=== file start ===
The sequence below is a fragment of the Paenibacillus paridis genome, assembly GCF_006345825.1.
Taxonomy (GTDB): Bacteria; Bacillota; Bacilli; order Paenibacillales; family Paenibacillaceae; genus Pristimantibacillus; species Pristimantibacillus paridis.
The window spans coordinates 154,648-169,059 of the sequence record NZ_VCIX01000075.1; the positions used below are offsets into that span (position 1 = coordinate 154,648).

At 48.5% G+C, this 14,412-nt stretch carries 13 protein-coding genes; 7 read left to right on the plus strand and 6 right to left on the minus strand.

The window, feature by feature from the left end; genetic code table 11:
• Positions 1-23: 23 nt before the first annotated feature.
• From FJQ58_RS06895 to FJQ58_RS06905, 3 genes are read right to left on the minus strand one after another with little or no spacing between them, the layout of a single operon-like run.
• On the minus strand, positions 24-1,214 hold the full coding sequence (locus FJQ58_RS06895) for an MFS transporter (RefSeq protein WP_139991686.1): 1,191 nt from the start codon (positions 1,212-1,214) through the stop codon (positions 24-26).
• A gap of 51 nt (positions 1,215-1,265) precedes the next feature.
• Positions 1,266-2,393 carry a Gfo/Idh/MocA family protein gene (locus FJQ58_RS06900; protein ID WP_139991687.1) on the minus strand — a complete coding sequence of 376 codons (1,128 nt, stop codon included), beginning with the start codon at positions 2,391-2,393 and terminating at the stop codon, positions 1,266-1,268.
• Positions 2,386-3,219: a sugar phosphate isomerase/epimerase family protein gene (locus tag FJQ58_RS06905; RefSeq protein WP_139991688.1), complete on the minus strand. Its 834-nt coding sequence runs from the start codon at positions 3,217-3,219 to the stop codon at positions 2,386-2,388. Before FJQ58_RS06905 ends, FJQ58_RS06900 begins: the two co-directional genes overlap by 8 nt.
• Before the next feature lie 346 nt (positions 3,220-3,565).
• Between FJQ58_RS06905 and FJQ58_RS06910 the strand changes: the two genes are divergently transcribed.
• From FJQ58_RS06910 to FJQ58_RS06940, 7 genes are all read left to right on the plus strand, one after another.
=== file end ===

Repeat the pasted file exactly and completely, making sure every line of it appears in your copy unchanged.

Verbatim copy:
The sequence below is a fragment of the Paenibacillus paridis genome, assembly GCF_006345825.1.
Taxonomy (GTDB): Bacteria; Bacillota; Bacilli; order Paenibacillales; family Paenibacillaceae; genus Pristimantibacillus; species Pristimantibacillus paridis.
The window spans coordinates 154,648-169,059 of the sequence record NZ_VCIX01000075.1; the positions used below are offsets into that span (position 1 = coordinate 154,648).

At 48.5% G+C, this 14,412-nt stretch carries 13 protein-coding genes; 7 read left to right on the plus strand and 6 right to left on the minus strand.

The window, feature by feature from the left end; genetic code table 11:
• Positions 1-23: 23 nt before the first annotated feature.
• From FJQ58_RS06895 to FJQ58_RS06905, 3 genes are read right to left on the minus strand one after another with little or no spacing between them, the layout of a single operon-like run.
• On the minus strand, positions 24-1,214 hold the full coding sequence (locus FJQ58_RS06895) for an MFS transporter (RefSeq protein WP_139991686.1): 1,191 nt from the start codon (positions 1,212-1,214) through the stop codon (positions 24-26).
• A gap of 51 nt (positions 1,215-1,265) precedes the next feature.
• Positions 1,266-2,393 carry a Gfo/Idh/MocA family protein gene (locus FJQ58_RS06900; protein ID WP_139991687.1) on the minus strand — a complete coding sequence of 376 codons (1,128 nt, stop codon included), beginning with the start codon at positions 2,391-2,393 and terminating at the stop codon, positions 1,266-1,268.
• Positions 2,386-3,219: a sugar phosphate isomerase/epimerase family protein gene (locus tag FJQ58_RS06905; RefSeq protein WP_139991688.1), complete on the minus strand. Its 834-nt coding sequence runs from the start codon at positions 3,217-3,219 to the stop codon at positions 2,386-2,388. Before FJQ58_RS06905 ends, FJQ58_RS06900 begins: the two co-directional genes overlap by 8 nt.
• Before the next feature lie 346 nt (positions 3,220-3,565).
• Between FJQ58_RS06905 and FJQ58_RS06910 the strand changes: the two genes are divergently transcribed.
• From FJQ58_RS06910 to FJQ58_RS06940, 7 genes are all read left to right on the plus strand, one after another.